PicoBrew tries to make countertop beer brewing affordable

Another attempt to make homebrew compact, cheap and easy hits Kickstarter.


Brewing your own beer is surprisingly easy and cheap. But, it can seem intimidating. Plus, some of the equipment takes up a lot of space if you really start to embrace the hobby. Companies like Picobrew have been trying to simplify the process to make it more appealing to newcomers and those with limited space. The Pico Model C is the latest in a line of "countertop" brewing machines. It looks more like a coffee machine than anything else. In fact, it looks a lot like the company's previous machine -- the Pico -- except the stainless-steel body has been replaced with a black powder-coated finish.

That change in materials, though, is a pretty big deal. By ditching the expensive stainless steel, large OLED and traditional ball-lock keg, Picobrew has gotten the price down to $549 from $800. Hell, if you grab one of the early bird Kickstarter specials, the Model C will only cost you $279. It's still not exactly an impulse purchase (and a far cry from the $50-$100 a stovetop starter brewing kit will set you back), but it's definitely a huge improvement for those who are still unsure about how much they want to invest in a new hobby.

In place of a more traditional keg, Picobrew is including a custom-made fermentation vessel it calls the Pico C Keg. It's basically just a stainless-steel pot with a lid that latches on like a pressure cooker. Instead of using common ball-lock connectors, simple color-coded hoses run from the machine to the keg. While connecting ball locks isn't exactly rocket science, the Pico C Keg is much easier to hook up and clean than the common Cornelius keg. You can even stick it in the dishwasher if you want.

More interesting, though, is the new app called BrewPulse. It's still clearly in the very early stages of development, but the app should help brewing newbies. BrewPulse doesn't control your Pico, to be clear. Instead, it's focused on tracking and instruction. It walks you through every step, starting with ordering PicoPaks -- prepackaged pods of grain and hops that you simply insert into the machine. The reader inside scans an RFID tag on the pack and downloads the recipe to the machine.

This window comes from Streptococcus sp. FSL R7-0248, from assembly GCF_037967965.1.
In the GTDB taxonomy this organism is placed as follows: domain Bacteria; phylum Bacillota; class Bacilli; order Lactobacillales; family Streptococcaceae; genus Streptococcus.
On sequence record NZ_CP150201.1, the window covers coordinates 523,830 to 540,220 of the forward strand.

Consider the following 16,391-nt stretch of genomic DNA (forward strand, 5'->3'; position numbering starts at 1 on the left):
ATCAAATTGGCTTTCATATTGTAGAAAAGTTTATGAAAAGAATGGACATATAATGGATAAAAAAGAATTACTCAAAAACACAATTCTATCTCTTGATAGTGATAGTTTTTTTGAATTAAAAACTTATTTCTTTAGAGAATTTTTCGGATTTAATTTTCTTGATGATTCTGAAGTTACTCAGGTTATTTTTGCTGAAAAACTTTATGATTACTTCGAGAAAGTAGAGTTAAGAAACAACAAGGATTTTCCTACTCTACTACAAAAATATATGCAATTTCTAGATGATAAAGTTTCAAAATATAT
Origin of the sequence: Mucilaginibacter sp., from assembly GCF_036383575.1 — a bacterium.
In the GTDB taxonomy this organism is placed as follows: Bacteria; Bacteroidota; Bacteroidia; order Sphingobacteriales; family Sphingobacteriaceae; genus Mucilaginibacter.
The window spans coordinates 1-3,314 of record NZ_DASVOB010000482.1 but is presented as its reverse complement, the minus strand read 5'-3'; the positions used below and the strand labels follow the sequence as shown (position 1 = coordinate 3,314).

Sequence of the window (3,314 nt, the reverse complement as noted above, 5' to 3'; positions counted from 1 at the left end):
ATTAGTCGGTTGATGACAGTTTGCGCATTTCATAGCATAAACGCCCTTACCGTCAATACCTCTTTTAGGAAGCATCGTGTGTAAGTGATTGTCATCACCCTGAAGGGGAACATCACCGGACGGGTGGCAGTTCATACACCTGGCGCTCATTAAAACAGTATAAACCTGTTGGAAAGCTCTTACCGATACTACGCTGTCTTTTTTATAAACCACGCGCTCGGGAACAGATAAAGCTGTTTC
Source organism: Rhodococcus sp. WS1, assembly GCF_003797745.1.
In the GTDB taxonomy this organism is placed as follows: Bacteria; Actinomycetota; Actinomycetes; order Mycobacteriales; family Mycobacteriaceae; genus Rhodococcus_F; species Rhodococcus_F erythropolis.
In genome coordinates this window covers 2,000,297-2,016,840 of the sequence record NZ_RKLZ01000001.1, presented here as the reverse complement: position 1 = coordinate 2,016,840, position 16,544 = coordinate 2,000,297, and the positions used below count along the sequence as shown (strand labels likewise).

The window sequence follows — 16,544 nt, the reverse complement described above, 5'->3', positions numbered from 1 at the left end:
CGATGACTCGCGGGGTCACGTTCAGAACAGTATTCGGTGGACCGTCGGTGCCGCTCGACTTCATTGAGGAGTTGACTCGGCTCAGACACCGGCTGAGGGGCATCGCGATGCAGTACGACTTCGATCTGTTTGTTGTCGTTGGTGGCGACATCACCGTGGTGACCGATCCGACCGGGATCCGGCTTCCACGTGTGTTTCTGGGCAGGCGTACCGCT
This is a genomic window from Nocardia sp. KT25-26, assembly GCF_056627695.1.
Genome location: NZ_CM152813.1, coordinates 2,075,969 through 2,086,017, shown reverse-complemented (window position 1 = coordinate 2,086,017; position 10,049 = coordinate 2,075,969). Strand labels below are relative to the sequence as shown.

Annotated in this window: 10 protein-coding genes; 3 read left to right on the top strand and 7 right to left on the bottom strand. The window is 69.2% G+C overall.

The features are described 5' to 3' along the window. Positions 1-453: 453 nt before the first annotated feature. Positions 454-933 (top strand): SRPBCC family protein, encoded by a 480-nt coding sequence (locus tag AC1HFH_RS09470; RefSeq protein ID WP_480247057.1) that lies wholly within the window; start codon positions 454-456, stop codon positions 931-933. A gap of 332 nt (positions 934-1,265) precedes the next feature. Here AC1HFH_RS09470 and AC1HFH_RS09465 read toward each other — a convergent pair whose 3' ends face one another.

From here the app tracks the whole process, monitoring fermentation temperatures and which beers are where in the pipeline -- which are waiting to be made, which are brewing, which are fermenting, carbonating or being served. Basically, it's a homebrew inventory system.

It's kind of the perfect partner for the company's new BrewUnlimited subscription service that's also launching. Think of it like Netflix for PicoPaks -- $59 a month gets you as many kits as you can brew in a month, though you're limited to two unbrewed packs at a time.

The Model C, of course, has its limitations. Basically the same as the Pico before it, it makes only 5 liters (slightly less than 1.5 gallons) of beer at a time, which is fine for poker night or a small dinner party, but it's not gonna be enough for a big barbecue. The other is flexibility. The focus on simplifying the process means limiting the number of variables, especially on the machine itself. You can create customized recipes using the FreeStyle PicoPak tool on the company's website. But, once the pack is in the machine you can only adjust the ABV and bitterness.

At $279, the Pico Model C doesn't seem to be a bad introduction to the world of homebrew if your primary concerns are convenience and space. At $549, the value proposition becomes less clear, especially considering some of its limitations. But we'll reserve judgment until we have a chance to spend more time with a production model, which should be shipping some time this fall.

Update: And Picrobrew blew past its fundraising goal in less than eight hours. So, if you pledged your hard earned cash for a Model C you should be getting one by the fall.